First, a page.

• xviii CONTENTS17.3 SONET FRAMES 496Frame, Byte, and Bit Transmission 496STS-l Frame Format 497Overhead Summary 501Encapsulation 50117.4 STS MULTIPLEXING 503Byte Interleaving 504Concatenated Signal 505AddlDrop Multiplexer 50617.5 SONET NETWORKS 507Linear Networks 507Ring Networks 509Mesh Networks 51017.6 VIRTUAL TRIBUTARIES 512Types ofVTs 51217.7 RECOMMENDED READING 513Books 51317.8 KEY lERMS 51317.9 SUMMARY 51417.10 PRACTICE SET 514Review Questions 514Exercises 515Chapter 18 Virtual-Circuit Networks: Frame Relm and ATM 51718.1 FRAME RELAY 517Architecture 518Frame Relay Layers 519Extended Address 521FRADs 522VOFR 522LMI 522Congestion Control and Quality of Service 52218.2 ATM 523Design Goals 523Problems 523Architecture 526Switching 529ATM Layers 529Congestion Control and Quality of Service 53518.3 ATM LANs 536ATM LAN Architecture 536LAN Emulation (LANE) 538Client/Server Model 539Mixed Architecture with Client/Server 54018.4 RECOMMENDED READING 540Books 54118.5 KEY lERMS 54118.6 SUMMARY 54118.7 PRACTICE SET 543Review Questions 543Exercises 543
    • CONTENTS xixPART 4 Network Layer 547Chapter 19 Netvl/ark Layer: Logical Addressing 54919.1 IPv4ADDRESSES 549Address Space 550Notations 550Classful Addressing 552Classless Addressing 555Network Address Translation (NAT) 56319.2 IPv6 ADDRESSES 566Structure 567Address Space 56819.3 RECOMMENDED READING 572Books 572Sites 572RFCs 57219.4 KEY TERMS 57219.5 SUMMARY 57319.6 PRACTICE SET 574Review Questions 574Exercises 574Research Activities 577Chapter 20 Network Layer: Internet Protocol 57920.1 INTERNETWORKING 579Need for Network Layer 579Internet as a Datagram Network 581Internet as a Connectionless Network 58220.2 IPv4 582Datagram 583Fragmentation 589Checksum 594Options 59420.3 IPv6 596Advantages 597Packet Format 597Extension Headers 60220.4 TRANSITION FROM IPv4 TO IPv6 603Dual Stack 604Tunneling 604Header Translation 60520.5 RECOMMENDED READING 605Books 606Sites 606RFCs 60620.6 KEY TERMS 60620.7 SUMMARY 60720.8 PRACTICE SET 607Review Questions 607Exercises 608Research Activities 609
    • xx CONTENTSChapter 21 Network Layer: Address Mapping, Error Reporting,and Multicasting 61121.1 ADDRESS MAPPING 611Mapping Logical to Physical Address: ARP 612Mapping Physical to Logical Address: RARp, BOOTP, and DHCP 61821.2 ICMP 621Types of Messages 621Message Format 621Error Reporting 622Query 625Debugging Tools 62721.3 IGMP 630Group Management 630IGMP Messages 631Message Format 631IGMP Operation 632Encapsulation 635Netstat Utility 63721.4 ICMPv6 638Error Reporting 638Query 63921.5 RECOMMENDED READING 640Books 641Site 641RFCs 64121.6 KEYTERMS 64121.7 SUMMARY 64221.8 PRACTICE SET 643Review Questions 643Exercises 644Research Activities 645Chapter 22 Network Layer: Delivery, Forwarding,and Routing 64722.1 DELIVERY 647Direct Versus Indirect Delivery 64722.2 FORWARDING 648Forwarding Techniques 648Forwarding Process 650Routing Table 65522.3 UNICAST ROUTING PROTOCOLS 658Optimization 658Intra- and Interdomain Routing 659Distance Vector Routing 660Link State Routing 666Path Vector Routing 67422.4 MULTICAST ROUTING PROTOCOLS 678Unicast, Multicast, and Broadcast 678Applications 681Multicast Routing 682Routing Protocols 684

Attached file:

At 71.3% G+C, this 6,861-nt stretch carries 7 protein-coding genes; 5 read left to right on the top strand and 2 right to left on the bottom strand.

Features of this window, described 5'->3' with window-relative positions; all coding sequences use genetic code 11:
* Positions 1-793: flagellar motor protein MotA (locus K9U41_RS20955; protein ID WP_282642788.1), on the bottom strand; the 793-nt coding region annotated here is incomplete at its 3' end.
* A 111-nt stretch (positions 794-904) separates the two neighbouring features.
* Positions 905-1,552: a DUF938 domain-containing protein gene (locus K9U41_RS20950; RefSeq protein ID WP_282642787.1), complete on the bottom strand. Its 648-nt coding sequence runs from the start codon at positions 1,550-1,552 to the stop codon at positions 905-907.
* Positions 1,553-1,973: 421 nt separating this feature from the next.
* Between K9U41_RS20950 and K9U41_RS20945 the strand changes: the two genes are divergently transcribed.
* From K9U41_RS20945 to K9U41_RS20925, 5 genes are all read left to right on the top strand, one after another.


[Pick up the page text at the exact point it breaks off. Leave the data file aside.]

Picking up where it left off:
• CONTENTS xxi22.5 RECOMMENDED READING 694Books 694Sites 694RFCs 69422.6 KEY lERMS 69422.7 SUMMARY 69522.8 PRACTICE SET 697Review Questions 697Exercises 697Research Activities 699PART 5 Transport Layer 701Chapter 23 Process-fa-Process Delivery: UDp, TCp,and SeTP 70323.1 PROCESS-TO-PROCESS DELIVERY 703Client/Server Paradigm 704Multiplexing and Demultiplexing 707Connectionless Versus Connection-Oriented Service 707Reliable Versus Unreliable 708Three Protocols 70823.2 USER DATAGRAM PROTOCOL (UDP) 709Well-Known Ports for UDP 709User Datagram 710Checksum 711UDP Operation 713Use ofUDP 71523.3 TCP 715TCP Services 715TCP Features 719Segment 721A TCP Connection 723Flow Control 728Error Control 731Congestion Control 73523.4 SCTP 736SCTP Services 736SCTP Features 738Packet Format 742An SCTP Association 743Flow Control 748Error Control 751Congestion Control 75323.5 RECOMMENDED READING 753Books 753Sites 753RFCs 75323.6 KEY lERMS 75423.7 SUMMARY 75423.8 PRACTICE SET 756Review Questions 756Exercises 757Research Activities 759
    • xxii CONTENTSChapter 24 Congestion Control and Quality (~jService 76724.1 DATA lRAFFIC 761Traffic Descriptor 76]Traffic Profiles 76224.2 CONGESTION 763Network Performance 76424.3 CONGESTION CONTROL 765Open-Loop Congestion Control 766Closed-Loop Congestion Control 76724.4 lWO EXAMPLES 768Congestion Control in TCP 769Congestion Control in Frame Relay 77324.5 QUALITY OF SERVICE 775Flow Characteristics 775Flow Classes 77624.6 TECHNIQUES TO IMPROVE QoS 776Scheduling 776Traffic Shaping 777Resource Reservation 780Admission Control 78024.7 INTEGRATED SERVICES 780Signaling 781Flow Specification 781Admission 781Service Classes 781RSVP 782Problems with Integrated Services 78424.8 DIFFERENTIATED SERVICES 785DS Field 78524.9 QoS IN SWITCHED NETWORKS 786QoS in Frame Relay 787QoS inATM 78924.10 RECOMMENDED READING 790Books 79124.11 KEY TERMS 79124.12 SUMMARY 79124.13 PRACTICE SET 792Review Questions 792Exercises 793PART 6 Application Layer 795Chapter 25 DO/nain Name Svstem 79725.1 NAME SPACE 798Flat Name Space 798Hierarchical Name Space 79825.2 DOMAIN NAME SPACE 799Label 799Domain Narne 799Domain 801